Intellectual Property (I.P.) is a portmanteau term to used describe exclusive rights granted to creators and owners of works that are a result of human intellectual creativity. IP rights can take various forms such as an invention, a manuscript, software, or a business brand.
One of the main important objectives of the intellectual property system is to grant the creator of a work certain powers over the exploitation of their work. Among the main justification, being the fact that any unrestricted ability of third parties to make, copy or use a work or invention may deprive the creator of the reward for making the work and take away any incentive for encouraging future innovation.
For some types of intellectual property rights, the grant of the exclusive right is in return for the creator's 'enabling disclosure' so that the 'know-how' to make or perform the work is publicly available to the general public. For this to be possible, a balance is generally required so as to give reasonable certainty to the general public (for example, to make allowance for acts such as use in private study, research or parody) while awarding the IP creator with a reasonable amount of protection. Most IP rights are thus granted for a limited time, and after expiry, members of the general public are free to make, copy or use the IP.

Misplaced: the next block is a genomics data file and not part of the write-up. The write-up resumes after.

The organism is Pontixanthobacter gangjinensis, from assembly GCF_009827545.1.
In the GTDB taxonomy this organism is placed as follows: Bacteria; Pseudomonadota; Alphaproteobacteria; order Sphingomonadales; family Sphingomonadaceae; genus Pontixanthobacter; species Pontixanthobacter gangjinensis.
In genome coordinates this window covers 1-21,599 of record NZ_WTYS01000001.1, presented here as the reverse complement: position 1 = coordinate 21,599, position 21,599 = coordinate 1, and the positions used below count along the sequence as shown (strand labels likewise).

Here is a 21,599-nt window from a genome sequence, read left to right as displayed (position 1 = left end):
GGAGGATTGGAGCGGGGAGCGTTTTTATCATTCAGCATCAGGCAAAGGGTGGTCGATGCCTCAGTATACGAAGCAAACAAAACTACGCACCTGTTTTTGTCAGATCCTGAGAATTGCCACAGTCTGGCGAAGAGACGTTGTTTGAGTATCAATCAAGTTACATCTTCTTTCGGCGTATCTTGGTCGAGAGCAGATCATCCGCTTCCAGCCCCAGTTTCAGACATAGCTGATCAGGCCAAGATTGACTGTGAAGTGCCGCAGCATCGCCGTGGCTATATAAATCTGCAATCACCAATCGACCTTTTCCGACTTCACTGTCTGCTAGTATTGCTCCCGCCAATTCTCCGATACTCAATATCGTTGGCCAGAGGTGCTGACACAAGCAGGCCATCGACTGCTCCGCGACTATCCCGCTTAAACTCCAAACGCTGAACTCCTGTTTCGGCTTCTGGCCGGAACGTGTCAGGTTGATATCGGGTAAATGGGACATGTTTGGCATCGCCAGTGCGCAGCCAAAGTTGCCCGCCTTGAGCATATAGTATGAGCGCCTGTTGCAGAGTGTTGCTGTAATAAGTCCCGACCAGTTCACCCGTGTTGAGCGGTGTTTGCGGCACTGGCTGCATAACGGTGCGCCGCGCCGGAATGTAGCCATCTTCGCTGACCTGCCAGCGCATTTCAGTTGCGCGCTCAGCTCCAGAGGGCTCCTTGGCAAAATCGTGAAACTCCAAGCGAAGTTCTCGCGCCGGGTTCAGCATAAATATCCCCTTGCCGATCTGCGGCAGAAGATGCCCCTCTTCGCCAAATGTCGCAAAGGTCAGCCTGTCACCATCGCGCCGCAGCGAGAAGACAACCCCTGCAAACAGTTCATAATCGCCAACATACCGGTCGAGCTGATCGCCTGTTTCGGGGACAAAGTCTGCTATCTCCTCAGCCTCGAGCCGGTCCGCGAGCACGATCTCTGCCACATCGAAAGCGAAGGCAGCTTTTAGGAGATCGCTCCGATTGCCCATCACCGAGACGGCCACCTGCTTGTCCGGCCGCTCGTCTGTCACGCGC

Some IP rights require registration, for example in the case of an invention, an application for a patent must be filed. Other rights gain protection automatically once the work is created or "fixed" as is the case for copyright in the U.K., where no registration is required.
The importance of intellectual property rights has increased significantly in recent years mainly because of the effects of globalization and the rise of fast-growing Asian economies such that some western businesses have faced numerous problems in tackling cheap counterfeit imports which often undermine their sales and profitability.